Powerful Quotes From Nelson Mandela’s ‘Make Poverty History’ Speech

2018 marks the centenary of the birth of Nelson Mandela. This provides a unique opportunity for people around the world to reflect on his life and times and to promote his legacy. In 2018 the Nelson Mandela Foundation will seek to create appropriate platforms for such engagement.

Back in 2005, Nelson Mandela gave is famous speech at the Make Poverty History Rally in London’s Trafalgar Square, and called on world leaders to make poverty history. In his speech, he made awesome powerful points that still give people hope.

A look at Nelson Mandela’s Make Poverty History Speech.

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Yoweri Museveni 'loves Trump for frankness' with Africa

Yoweri Museveni says he ‘loves’ US president for alleged ‘shithole’ comment as ‘Africans need to solve their problems’.

    Ugandan leader Yoweri Museveni has said he loves US President Donald Trump for being “frank” with Africans, after Trump allegedly called African countries “shitholes”.

    Trump made the comment at an immigration meeting earlier this month, according to senators present at the White House meeting. The US president denied making the comment, saying he used “tough language”.

    “America has got one of the best presidents ever,” Museveni said on Tuesday while addressing members of the regional East African Legislative Assembly in the Ugandan capital, Kampala.

    “I love Trump because he tells Africans frankly. Africans need to solve their problems. They need to be strong. In the world, you cannot survive if you are weak and it is the fault of Africans if they are weak,” Museveni said.

    Museveni’s comments came hours after the US ambassador to the East African country described Trump’s controversial remark as “obviously quite disturbing and upsetting”.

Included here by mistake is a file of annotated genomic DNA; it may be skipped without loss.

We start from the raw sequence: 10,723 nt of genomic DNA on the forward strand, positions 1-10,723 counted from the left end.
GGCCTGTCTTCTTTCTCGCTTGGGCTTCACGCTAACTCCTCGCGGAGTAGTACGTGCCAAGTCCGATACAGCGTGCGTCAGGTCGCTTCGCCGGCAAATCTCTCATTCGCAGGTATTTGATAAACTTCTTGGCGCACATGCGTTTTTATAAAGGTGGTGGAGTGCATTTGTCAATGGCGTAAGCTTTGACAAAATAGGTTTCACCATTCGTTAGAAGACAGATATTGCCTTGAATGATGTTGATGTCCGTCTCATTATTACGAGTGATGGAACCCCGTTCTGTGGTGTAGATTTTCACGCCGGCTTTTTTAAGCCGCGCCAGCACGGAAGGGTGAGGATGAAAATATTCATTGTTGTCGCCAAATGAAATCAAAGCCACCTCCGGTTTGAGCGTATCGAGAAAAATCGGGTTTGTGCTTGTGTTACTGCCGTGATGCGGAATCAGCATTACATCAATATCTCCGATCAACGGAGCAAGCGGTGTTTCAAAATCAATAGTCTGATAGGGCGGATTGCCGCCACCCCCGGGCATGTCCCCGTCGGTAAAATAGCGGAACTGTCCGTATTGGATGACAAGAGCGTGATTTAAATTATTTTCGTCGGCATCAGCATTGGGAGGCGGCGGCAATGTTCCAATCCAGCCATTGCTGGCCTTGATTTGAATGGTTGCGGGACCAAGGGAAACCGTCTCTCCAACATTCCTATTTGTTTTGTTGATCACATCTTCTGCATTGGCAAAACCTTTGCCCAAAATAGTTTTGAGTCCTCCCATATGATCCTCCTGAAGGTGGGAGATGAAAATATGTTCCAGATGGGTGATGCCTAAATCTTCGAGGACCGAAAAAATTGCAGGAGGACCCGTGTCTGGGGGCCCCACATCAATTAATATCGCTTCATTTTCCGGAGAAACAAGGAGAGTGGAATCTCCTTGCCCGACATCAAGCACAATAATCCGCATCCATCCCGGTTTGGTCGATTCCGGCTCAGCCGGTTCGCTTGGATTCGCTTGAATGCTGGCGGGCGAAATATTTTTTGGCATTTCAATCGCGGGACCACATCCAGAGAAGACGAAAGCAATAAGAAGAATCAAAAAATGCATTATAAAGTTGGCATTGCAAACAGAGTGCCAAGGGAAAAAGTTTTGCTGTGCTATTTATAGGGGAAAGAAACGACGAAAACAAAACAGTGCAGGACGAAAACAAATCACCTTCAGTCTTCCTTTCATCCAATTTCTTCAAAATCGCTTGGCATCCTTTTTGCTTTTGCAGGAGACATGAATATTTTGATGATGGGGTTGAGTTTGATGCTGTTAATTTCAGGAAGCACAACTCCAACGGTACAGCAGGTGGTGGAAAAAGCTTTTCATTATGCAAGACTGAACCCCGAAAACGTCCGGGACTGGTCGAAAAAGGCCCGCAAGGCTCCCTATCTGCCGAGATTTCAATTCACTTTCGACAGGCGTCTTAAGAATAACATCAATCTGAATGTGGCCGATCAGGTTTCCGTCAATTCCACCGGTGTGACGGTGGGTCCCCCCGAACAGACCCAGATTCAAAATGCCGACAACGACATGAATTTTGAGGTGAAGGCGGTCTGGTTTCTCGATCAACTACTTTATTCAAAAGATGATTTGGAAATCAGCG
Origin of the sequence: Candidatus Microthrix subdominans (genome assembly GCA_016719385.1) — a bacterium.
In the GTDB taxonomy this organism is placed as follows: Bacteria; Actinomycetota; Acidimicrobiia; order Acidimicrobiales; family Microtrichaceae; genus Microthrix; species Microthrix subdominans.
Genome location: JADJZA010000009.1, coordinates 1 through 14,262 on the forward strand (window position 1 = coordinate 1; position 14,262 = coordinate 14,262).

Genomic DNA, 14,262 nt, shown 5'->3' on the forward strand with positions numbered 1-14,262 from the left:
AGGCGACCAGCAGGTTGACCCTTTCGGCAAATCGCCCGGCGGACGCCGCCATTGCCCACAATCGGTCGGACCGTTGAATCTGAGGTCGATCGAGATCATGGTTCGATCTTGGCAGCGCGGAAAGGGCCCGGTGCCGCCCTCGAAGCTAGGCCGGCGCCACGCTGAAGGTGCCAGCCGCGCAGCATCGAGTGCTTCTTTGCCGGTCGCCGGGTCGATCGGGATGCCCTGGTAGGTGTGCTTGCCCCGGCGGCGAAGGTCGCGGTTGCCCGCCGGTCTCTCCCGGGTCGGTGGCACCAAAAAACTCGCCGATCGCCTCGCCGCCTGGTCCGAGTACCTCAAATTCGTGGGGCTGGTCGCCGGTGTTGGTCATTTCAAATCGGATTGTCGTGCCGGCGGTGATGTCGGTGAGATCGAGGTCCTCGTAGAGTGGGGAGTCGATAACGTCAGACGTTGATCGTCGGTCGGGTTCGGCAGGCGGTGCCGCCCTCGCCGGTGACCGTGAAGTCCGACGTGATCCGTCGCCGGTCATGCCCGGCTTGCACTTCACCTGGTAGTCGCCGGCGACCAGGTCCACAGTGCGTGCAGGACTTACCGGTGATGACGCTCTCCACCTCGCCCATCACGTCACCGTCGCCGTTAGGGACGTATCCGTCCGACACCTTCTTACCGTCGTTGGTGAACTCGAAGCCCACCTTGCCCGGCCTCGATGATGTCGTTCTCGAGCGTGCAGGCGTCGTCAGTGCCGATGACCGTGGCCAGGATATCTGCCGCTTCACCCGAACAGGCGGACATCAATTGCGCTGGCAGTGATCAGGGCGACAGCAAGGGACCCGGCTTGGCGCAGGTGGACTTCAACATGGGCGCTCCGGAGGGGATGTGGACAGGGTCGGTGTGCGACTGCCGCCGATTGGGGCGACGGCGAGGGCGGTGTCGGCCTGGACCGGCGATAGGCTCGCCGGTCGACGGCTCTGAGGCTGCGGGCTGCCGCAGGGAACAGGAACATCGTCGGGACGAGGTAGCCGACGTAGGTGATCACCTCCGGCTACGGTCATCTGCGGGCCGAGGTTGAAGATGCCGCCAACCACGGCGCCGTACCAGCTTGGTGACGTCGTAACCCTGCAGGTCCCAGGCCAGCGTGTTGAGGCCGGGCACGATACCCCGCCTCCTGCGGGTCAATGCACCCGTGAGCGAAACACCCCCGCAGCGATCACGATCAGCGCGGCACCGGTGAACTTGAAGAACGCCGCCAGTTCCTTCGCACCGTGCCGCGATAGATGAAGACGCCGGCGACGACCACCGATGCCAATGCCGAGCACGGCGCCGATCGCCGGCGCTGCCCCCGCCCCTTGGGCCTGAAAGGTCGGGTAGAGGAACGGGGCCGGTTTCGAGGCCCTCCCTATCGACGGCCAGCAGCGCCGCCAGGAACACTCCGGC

During his State of the Nation address on January 1, Museveni, who came to power in Uganda more than three decades ago, called Trump an honest man.

    The African Union condemned on January 12 the US leader’s comments “in the strongest terms” and demanded a retraction “as well as an apology, not only to the Africans, but to all people of African descent around the globe”.

    Meanwhile, in Haiti, a country Trump also disparaged in the meeting, thousands took to the streets on Monday to protest the US leader’s comments.

    In June 2017, Trump allegedly said during a meeting that all people from Haiti “have AIDS”, that recent Nigerian immigrants would never “go back to their huts” in Africa, and that Afghanistan is a “terrorist haven”, according to the New York Times.


    Talk to Al Jazeera

    Yoweri Museveni: A five times-elected dictator?

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    WATCH: Ohstar Moni Ft Cabum – Balling Single

    OhStar Moni ends 2018 with his much awaited single “Balling” which features one of Ghana’s mic burners, Cabum.

    This Hip Hop song talks about the fun both boys and girls are having, especially in this festive season.

    Cabum as we all know never disappoint especially on a banging beat, he blesses “Balling” with his deep lyrics.

    OhStar promised to entertain music lovers this year and his final package to the world is indeed thrilling.

    Production credit for “Balling” goes to Tombeatz, with visuals directed by Palayblay.

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    Election Related Uncertainty Poses Risk To GDP Growth Forecast For Some African Economies